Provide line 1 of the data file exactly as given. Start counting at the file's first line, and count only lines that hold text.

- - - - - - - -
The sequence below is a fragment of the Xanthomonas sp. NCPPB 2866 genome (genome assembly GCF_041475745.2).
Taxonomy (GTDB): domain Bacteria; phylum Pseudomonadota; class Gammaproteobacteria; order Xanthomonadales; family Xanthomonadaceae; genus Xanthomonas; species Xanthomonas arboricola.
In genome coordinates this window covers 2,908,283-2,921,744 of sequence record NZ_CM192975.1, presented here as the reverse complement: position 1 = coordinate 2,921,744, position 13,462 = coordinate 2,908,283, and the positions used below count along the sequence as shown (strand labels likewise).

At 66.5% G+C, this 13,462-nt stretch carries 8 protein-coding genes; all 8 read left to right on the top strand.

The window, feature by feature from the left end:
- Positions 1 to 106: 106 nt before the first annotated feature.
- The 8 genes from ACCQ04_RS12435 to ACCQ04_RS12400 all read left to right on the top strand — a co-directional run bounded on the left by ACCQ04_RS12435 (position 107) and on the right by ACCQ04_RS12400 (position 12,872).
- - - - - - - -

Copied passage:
The sequence below is a fragment of the Xanthomonas sp. NCPPB 2866 genome (genome assembly GCF_041475745.2).